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Apple's New iPad is a 3.1-Megapixel Party
The newest tablet from Cupertino doesn't look much different, but comes with 4G LTE and a super high-res screen. The upshot: We think Apple wants to make the iPad a true competitor to the sharpness of the printed page.
LTE will be a big deal, and it makes sense that Apple would debut the standard on the iPad rather than the iPhone, because the iPad has beefier batteries. In fact, the slight increase in size and weight is almost surely due to the requirements of LTE (although, curiously, the Wi-Fi-only version is just as thick and still weighs 1.44 pounds). There was no official word on plan pricing from Verizon and AT&T—the two carriers that support LTE and sell the iPad—but presumably, they will be similar to other 4G plans.
The real leapfrog innovation on the third-gen iPad is the Retina screen, which represents more than just a mere bump up in resolution. The new iPad has a resolution of 2047 x 1536 pixels. That's 264 pixels per inch—more than double the pixel density of the previous iPad. That's more pixels packed into a 9.7-inch screen than my 1080p TV has on its 47-inch screen. To drive that super-hi-res screen, the new iPad has an updated version of the A5 processor, called the A5X, with quad-core graphics. Various developers showed off new games with luscious visuals that rival what console gaming sysems can do—and should bring a tear to the eye of anyone who recently placed an order for a Sony Playstation Vita.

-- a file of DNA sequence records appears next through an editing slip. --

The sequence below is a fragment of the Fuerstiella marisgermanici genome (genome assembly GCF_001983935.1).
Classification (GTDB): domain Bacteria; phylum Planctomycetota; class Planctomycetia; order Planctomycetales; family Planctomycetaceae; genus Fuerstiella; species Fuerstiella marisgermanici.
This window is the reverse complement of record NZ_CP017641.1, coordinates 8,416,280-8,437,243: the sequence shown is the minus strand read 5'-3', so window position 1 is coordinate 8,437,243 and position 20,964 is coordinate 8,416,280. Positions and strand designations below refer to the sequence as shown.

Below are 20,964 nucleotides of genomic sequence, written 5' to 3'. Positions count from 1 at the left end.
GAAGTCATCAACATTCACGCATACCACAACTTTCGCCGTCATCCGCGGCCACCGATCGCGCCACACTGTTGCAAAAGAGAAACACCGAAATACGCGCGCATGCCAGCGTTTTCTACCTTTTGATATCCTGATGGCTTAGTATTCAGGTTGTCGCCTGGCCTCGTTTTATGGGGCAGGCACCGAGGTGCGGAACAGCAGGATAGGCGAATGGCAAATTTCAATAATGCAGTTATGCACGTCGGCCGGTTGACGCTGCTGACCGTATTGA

Why push the resolution of a small display past 1080p? I believe the real answer is that Apple wants the iPad to be a true competitor to the printed page in every sense. That means text and photos must be crisp enough to rival those of the glossiest magazines. And while the video and image quality might get most of the attention, the crisper text issue may end up being even more important in the long run. Put your eye close to the screen right now, then compare the text you see to a book—you'll see how much room for improvement there really is. The iPad is a multipurpose device, but one look at its dimensions should tell you that it is primarily a portrait-mode reading device. Getting the crispest fonts on the iPad makes it a true replacement for printed media.
What remains to be seen is what this will do to app sizes. More pixels tends to mean more data, which means fewer apps can fit on the same iPad, and it also means slower download times and updates. LTE isn't going to mitigate the pain of multigigabyte app downloads. (And here's more of what the new iPad can't do. )
Apple also showed off an update to the iWork and iLife suites for the new-resolution iPads, plus a new iPhoto app that integrates gestural photo editing in ways that are both innovative and gimmicky.
Lastly, Apple has continued a trend of throwing a bone to the late adopters who may not have the cash to throw at the latest, greatest thing. The iPad 2 will remain in the lineup with a $100 discount relative to the new model. Pricing on iPad 2s start at $399 for the 16 GB Wi-Fi model. The third-gen iPads start at $499 for a 16 GB Wi-Fi-only model, going up to $849 for a 64 GB, Wi-Fi model with LTE—pretty much on a par with previous pricing on iPad 2.
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